Factor Investing: the Rocky Road from Long-Only to Long-Short
Brière, Marie; Szafarz, Ariane (2017), Factor Investing: the Rocky Road from Long-Only to Long-Short, in Jurczenko, Emmanuel, Factor Investing. From Traditional to Alternative Risk Premia, Elsevier : Amsterdam, p. 25-45. 10.1016/B978-1-78548-201-4.50002-7
External document linkhttps://dx.doi.org/10.2139/ssrn.2908491
Book titleFactor Investing. From Traditional to Alternative Risk Premia
Book authorJurczenko, Emmanuel
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Laboratoire d'Economie de Dauphine [LEDa]
Département d'économie appliquée de l'université libre de Bruxelles [Dulbéa]
Université Libre de Bruxelles
Centre Emile Bernheim
Abstract (EN)Factor investing has emerged from the asset management world as the new paradigm for long-term investment. It attracted fresh interest after the publication of a report on active portfolio management, produced by Ang et al. at the request of the Norwegian sovereign wealth fund. The first risk factor to be identified is the market factor, which delivers the so-called market premium. According to the capital asset pricing model (CAPM), the market premium is the only risk premium available to investors. However, a host of empirical work has uncovered additional factors that entail significant risk premia. The best-known of these relate to growth and value and momentum. Factor investing exhibits a remarkable propensity to beat the market in terms of enhancing expected returns a given level of volatility. According to Israel and Moskowitz and Asness et al., both the long and short legs of factors contribute to overall financial performance. Brière and Szafarz compare optimal portfolios made up of either the 10 sector indexes in the Standard Industrial Classification system, or the five long legs plus the five short legs of the factors proposed by Fama and French. The results of that comparison suggest that the dominance of factor investing over sector investing relies on the possibility to make short sales. However, sizeable literature on portfolio management suggests that shorting regularly to rebalance portfolios is difficult. The aim of this paper is to assess the actual dependence of the mean-variance performances of factor investing on short-selling restrictions.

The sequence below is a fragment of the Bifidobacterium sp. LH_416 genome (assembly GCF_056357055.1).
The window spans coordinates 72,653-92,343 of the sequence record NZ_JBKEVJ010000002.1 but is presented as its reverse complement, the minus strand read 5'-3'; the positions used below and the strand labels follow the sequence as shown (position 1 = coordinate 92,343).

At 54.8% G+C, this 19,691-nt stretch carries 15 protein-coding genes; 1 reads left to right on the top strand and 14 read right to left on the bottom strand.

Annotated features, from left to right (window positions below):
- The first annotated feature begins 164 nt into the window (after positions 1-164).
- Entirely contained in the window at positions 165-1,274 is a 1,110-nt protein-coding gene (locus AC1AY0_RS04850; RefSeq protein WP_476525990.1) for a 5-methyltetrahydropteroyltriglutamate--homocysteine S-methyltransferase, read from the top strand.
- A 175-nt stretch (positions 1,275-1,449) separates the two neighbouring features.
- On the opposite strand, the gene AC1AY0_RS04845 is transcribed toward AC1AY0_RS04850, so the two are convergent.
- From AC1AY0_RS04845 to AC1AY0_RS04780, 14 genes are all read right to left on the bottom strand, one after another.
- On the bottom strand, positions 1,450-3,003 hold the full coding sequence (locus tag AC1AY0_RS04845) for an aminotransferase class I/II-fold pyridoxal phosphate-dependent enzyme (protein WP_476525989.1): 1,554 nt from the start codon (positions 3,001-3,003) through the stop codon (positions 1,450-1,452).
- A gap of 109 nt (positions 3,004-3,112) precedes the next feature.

Subjects / KeywordsData; Factor Investing; Horizontal tests; Idiosyncratic returns; Methods; Organizational issues; Short-selling; Vertical tests
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Is the Market Portfolio Efficient? A New Test of Mean-Variance Efficiency when all Assets are Risky Brière, Marie; Drut, Bastien; Mignon, Valérie; Oosterlinck, Kim; Szafarz, Ariane (2013) Article accepté pour publication ou publié